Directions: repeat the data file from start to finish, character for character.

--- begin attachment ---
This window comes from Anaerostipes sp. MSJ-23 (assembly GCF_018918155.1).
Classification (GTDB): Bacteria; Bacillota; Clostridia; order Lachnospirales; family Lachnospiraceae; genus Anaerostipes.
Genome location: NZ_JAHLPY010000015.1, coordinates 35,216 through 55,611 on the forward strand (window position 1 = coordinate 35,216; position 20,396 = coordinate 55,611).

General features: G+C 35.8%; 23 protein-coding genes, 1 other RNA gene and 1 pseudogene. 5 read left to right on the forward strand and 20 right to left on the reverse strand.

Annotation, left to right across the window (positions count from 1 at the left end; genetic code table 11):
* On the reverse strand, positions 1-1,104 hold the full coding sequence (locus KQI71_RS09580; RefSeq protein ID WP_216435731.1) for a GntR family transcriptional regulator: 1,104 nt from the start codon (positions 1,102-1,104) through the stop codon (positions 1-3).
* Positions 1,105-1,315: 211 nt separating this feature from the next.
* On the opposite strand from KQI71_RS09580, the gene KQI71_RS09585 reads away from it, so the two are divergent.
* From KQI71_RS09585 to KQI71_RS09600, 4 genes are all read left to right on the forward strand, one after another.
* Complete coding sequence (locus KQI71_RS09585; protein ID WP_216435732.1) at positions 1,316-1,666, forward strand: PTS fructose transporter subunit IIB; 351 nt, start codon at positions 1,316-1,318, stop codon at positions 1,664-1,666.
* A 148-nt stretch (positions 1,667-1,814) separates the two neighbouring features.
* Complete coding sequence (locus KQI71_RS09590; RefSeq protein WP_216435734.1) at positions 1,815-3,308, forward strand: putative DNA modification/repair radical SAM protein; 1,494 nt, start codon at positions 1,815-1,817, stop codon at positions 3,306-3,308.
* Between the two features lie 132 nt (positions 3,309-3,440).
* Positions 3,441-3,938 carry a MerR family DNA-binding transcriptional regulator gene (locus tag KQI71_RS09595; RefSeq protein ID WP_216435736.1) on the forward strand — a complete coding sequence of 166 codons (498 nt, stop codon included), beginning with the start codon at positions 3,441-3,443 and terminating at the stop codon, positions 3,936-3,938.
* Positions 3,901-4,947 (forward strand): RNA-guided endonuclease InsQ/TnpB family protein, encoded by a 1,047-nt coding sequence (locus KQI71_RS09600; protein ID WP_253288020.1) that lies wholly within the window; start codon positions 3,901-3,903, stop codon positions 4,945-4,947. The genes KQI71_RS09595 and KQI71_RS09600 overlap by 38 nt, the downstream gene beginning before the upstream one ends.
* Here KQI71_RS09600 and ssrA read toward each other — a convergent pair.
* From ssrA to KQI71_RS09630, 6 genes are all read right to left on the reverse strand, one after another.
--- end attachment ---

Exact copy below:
This window comes from Anaerostipes sp. MSJ-23 (assembly GCF_018918155.1).
Classification (GTDB): Bacteria; Bacillota; Clostridia; order Lachnospirales; family Lachnospiraceae; genus Anaerostipes.
Genome location: NZ_JAHLPY010000015.1, coordinates 35,216 through 55,611 on the forward strand (window position 1 = coordinate 35,216; position 20,396 = coordinate 55,611).

General features: G+C 35.8%; 23 protein-coding genes, 1 other RNA gene and 1 pseudogene. 5 read left to right on the forward strand and 20 right to left on the reverse strand.

Annotation, left to right across the window (positions count from 1 at the left end; genetic code table 11):
* On the reverse strand, positions 1-1,104 hold the full coding sequence (locus KQI71_RS09580; RefSeq protein ID WP_216435731.1) for a GntR family transcriptional regulator: 1,104 nt from the start codon (positions 1,102-1,104) through the stop codon (positions 1-3).
* Positions 1,105-1,315: 211 nt separating this feature from the next.
* On the opposite strand from KQI71_RS09580, the gene KQI71_RS09585 reads away from it, so the two are divergent.
* From KQI71_RS09585 to KQI71_RS09600, 4 genes are all read left to right on the forward strand, one after another.
* Complete coding sequence (locus KQI71_RS09585; protein ID WP_216435732.1) at positions 1,316-1,666, forward strand: PTS fructose transporter subunit IIB; 351 nt, start codon at positions 1,316-1,318, stop codon at positions 1,664-1,666.
* A 148-nt stretch (positions 1,667-1,814) separates the two neighbouring features.
* Complete coding sequence (locus KQI71_RS09590; RefSeq protein WP_216435734.1) at positions 1,815-3,308, forward strand: putative DNA modification/repair radical SAM protein; 1,494 nt, start codon at positions 1,815-1,817, stop codon at positions 3,306-3,308.
* Between the two features lie 132 nt (positions 3,309-3,440).
* Positions 3,441-3,938 carry a MerR family DNA-binding transcriptional regulator gene (locus tag KQI71_RS09595; RefSeq protein ID WP_216435736.1) on the forward strand — a complete coding sequence of 166 codons (498 nt, stop codon included), beginning with the start codon at positions 3,441-3,443 and terminating at the stop codon, positions 3,936-3,938.
* Positions 3,901-4,947 (forward strand): RNA-guided endonuclease InsQ/TnpB family protein, encoded by a 1,047-nt coding sequence (locus KQI71_RS09600; protein ID WP_253288020.1) that lies wholly within the window; start codon positions 3,901-3,903, stop codon positions 4,945-4,947. The genes KQI71_RS09595 and KQI71_RS09600 overlap by 38 nt, the downstream gene beginning before the upstream one ends.
* Here KQI71_RS09600 and ssrA read toward each other — a convergent pair.
* From ssrA to KQI71_RS09630, 6 genes are all read right to left on the reverse strand, one after another.